One of the key components of Kendo is the uniform that is worn by all who practice it while in the Dojo, the hall where Kendo is practiced.  The uniform consists of a pleated split skirt called a bakam, and a heavy cotton top called a keikogi. By wearing this uniform, the students of Kendo link their modern training with the ancient tradition of Japanese martial arts. The uniform is usually dark blue or black in color which is associated with the samurai’s traditional role as a representative of social order. What this means is that samurai were a respected social class in Feudal Japan and as such were seen as a policing force just by being present and inspiring others to live by their example. Worn over the general uniform is the armor each student and master will wear to further protect themselves in bouts. The first piece of armor is the tare, which is tied around the waist as a hip protector. Next the do is put on to serve as the chest protector. The student then moves to protect the head with the hachimaki, a towel like cloth, which is also used to keep sweat out of the eyes. The second to last piece is the men, which is the face mask, an example of which is housed in the Ethnology Collection. The last piece is the kote, which are arm guards as well as hand guards.

Take a look at this video to learn more about Kendo:

Sources:

Donohue, John J.

1999  Complete Kendo. Boston: Charles E. Tuttle, Inc.

Sasamori, Junzo and Warner, Gordon

1964  This is Kendo: The Art of Japanese Fencing. Boston: Charles E. Tuttle, Inc.

[Dakota Stevens]

Object: Mouth organ

E/1955/17/1
Mouth Organ (sheng or sho)
Japanese
Japan
Unknown date: prior to 1955
Materials: bamboo, lacquer, cloth, and brass

This object is a mouth organ, or sho from Japan. This type of musical instrument was developed in Japan based on a similar type of instrument, the Chinese sheng. Sho are used in Gagaku, the traditional orchestral music of the Japanese court. This type of instrument is played by blowing air into the mouthpiece or drawing air through the instrument, which circulates the air into the bamboo tubes where it vibrates tiny metal reeds. Because the instrument produces sound on both the inhale and exhale, long periods of uninterrupted sound are possible. The tubes are arranged to represent the folded wings of a phoenix, a symbol of the imperial house. It is also thought that the sho imitates the call of the phoenix.

The present day Japanese sho is thinner than the Chinese sheng, and plays at a higher octave. Traditionally sho were constructed from very old and blackened bamboo that was part of a thatched roof, directly above the kitchen in a traditional Japanese house. Today the pieces of bamboo use in the construction of a sho are still heated over a fire to eliminate moisture that could effect the sound.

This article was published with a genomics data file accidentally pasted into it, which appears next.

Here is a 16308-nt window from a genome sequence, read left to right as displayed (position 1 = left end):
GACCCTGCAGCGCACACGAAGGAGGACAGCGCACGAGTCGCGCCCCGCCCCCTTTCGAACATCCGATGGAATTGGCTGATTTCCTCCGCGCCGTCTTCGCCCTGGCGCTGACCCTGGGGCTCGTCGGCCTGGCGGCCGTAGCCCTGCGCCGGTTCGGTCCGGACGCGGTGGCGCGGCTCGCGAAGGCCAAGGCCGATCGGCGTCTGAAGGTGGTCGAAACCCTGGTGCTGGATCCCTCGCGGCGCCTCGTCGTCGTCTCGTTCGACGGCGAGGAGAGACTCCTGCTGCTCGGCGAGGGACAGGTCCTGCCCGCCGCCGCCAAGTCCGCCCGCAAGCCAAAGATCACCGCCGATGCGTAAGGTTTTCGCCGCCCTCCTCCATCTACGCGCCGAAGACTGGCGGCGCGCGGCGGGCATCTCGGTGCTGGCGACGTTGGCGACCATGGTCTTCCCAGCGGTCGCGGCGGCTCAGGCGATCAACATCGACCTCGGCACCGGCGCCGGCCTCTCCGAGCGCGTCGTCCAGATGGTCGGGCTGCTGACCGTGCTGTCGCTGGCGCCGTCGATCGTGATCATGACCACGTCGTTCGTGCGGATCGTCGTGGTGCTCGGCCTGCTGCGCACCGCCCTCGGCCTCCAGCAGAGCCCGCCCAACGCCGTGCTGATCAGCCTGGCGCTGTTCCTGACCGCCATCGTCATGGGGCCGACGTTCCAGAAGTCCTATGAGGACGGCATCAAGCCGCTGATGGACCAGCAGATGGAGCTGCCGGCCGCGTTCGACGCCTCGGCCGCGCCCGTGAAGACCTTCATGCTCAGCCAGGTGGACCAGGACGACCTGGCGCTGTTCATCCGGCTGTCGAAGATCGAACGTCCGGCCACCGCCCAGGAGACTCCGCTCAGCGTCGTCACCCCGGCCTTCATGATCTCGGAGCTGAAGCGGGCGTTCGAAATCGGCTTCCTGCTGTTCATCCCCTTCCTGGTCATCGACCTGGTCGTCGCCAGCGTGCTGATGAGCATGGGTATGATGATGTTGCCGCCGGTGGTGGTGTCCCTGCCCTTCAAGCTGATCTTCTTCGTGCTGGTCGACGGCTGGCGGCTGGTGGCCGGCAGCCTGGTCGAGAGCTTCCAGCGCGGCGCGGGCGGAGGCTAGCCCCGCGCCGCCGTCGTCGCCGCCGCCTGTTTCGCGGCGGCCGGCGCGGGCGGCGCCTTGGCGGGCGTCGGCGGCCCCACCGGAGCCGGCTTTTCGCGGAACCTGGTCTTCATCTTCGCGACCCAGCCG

The following video demonstrates how a Japanese sho is played.

[Kathryn S. (Barr) McCloud]

Object: Inrō

E/1956/18/2
Inrō box
Japanese
Japan
20th century
Materials: ceramic, glaze, cord

Traditional Japanese clothing like the kimono, hakama, yukata, jūnihitoe, and uwagi didn’t have pockets, which meant that most personal items had to be carried by hand. Often containers, called sagemono, were hung from belts, or obi, to help carry small objects like personal seals, tobacco, pipes, or writing brushes. One of the most common types of these containers was the inrō. Inrō, which literally means “seal basket” were small containers consisting of one or more compartments held together by a cord. The ends of the cord are passed through a sliding bead, called a ojime, and the ends are secured by a toggle, called a netsuke. While inrō and netsuke started off as basic utilitarian objects they evolved over time to become symbols of wealth and status.

The following video shows how to tie a traditional Japanese obi.

This example of an inrō is made of glazed ceramic but most traditional inrō are made of lacquer. Japanese lacquer is made from the sap of the Lacquer tree (Rhus verniciflua). Native to China, this tree is in the same family as poison oak and ivy. In its raw state the sap is also poisonous (not so when it hardens), and apprentices can take years to build up a tolerance. Japanese lacquer objects are made by applying many layers of the liquid sap over a wooden or leather form and allowing it to harden. The sap can also be mixed with ash or sawdust to create a putty (thayo) which can be sculpted. The natural sap is almost clear, but it was often mixed with charcoal or cinnabar to produce black or red. [Kathryn S. (Barr) McCloud]


Ethnology @ SNOMNH is an experimental weblog for sharing the collections of the Division of Ethnology at the Sam Noble Oklahoma Museum of Natural History.